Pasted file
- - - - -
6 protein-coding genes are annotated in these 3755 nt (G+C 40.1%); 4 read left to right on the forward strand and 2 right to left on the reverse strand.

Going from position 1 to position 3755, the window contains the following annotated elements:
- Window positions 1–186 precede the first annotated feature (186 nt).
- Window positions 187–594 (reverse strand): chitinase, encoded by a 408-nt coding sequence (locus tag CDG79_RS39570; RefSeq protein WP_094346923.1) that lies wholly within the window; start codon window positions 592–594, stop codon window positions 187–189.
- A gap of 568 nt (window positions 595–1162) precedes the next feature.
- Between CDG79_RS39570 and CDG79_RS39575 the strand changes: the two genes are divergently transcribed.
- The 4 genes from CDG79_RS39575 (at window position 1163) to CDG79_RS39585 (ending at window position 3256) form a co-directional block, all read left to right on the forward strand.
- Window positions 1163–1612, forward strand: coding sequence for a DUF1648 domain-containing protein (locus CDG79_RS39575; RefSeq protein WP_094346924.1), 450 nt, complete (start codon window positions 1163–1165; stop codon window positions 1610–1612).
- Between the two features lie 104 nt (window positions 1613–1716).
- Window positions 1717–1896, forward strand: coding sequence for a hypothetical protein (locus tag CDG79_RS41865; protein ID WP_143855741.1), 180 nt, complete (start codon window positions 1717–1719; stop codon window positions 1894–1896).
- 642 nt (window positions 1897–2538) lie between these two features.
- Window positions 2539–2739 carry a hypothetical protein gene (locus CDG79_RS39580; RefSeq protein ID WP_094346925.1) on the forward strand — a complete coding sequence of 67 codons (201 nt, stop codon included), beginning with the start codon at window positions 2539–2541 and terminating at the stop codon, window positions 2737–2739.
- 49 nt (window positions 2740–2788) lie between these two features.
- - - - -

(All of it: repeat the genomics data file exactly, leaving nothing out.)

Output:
6 protein-coding genes are annotated in these 3755 nt (G+C 40.1%); 4 read left to right on the forward strand and 2 right to left on the reverse strand.

Going from position 1 to position 3755, the window contains the following annotated elements:
- Window positions 1–186 precede the first annotated feature (186 nt).
- Window positions 187–594 (reverse strand): chitinase, encoded by a 408-nt coding sequence (locus tag CDG79_RS39570; RefSeq protein WP_094346923.1) that lies wholly within the window; start codon window positions 592–594, stop codon window positions 187–189.
- A gap of 568 nt (window positions 595–1162) precedes the next feature.
- Between CDG79_RS39570 and CDG79_RS39575 the strand changes: the two genes are divergently transcribed.
- The 4 genes from CDG79_RS39575 (at window position 1163) to CDG79_RS39585 (ending at window position 3256) form a co-directional block, all read left to right on the forward strand.
- Window positions 1163–1612, forward strand: coding sequence for a DUF1648 domain-containing protein (locus CDG79_RS39575; RefSeq protein WP_094346924.1), 450 nt, complete (start codon window positions 1163–1165; stop codon window positions 1610–1612).
- Between the two features lie 104 nt (window positions 1613–1716).
- Window positions 1717–1896, forward strand: coding sequence for a hypothetical protein (locus tag CDG79_RS41865; protein ID WP_143855741.1), 180 nt, complete (start codon window positions 1717–1719; stop codon window positions 1894–1896).
- 642 nt (window positions 1897–2538) lie between these two features.
- Window positions 2539–2739 carry a hypothetical protein gene (locus CDG79_RS39580; RefSeq protein ID WP_094346925.1) on the forward strand — a complete coding sequence of 67 codons (201 nt, stop codon included), beginning with the start codon at window positions 2539–2541 and terminating at the stop codon, window positions 2737–2739.
- 49 nt (window positions 2740–2788) lie between these two features.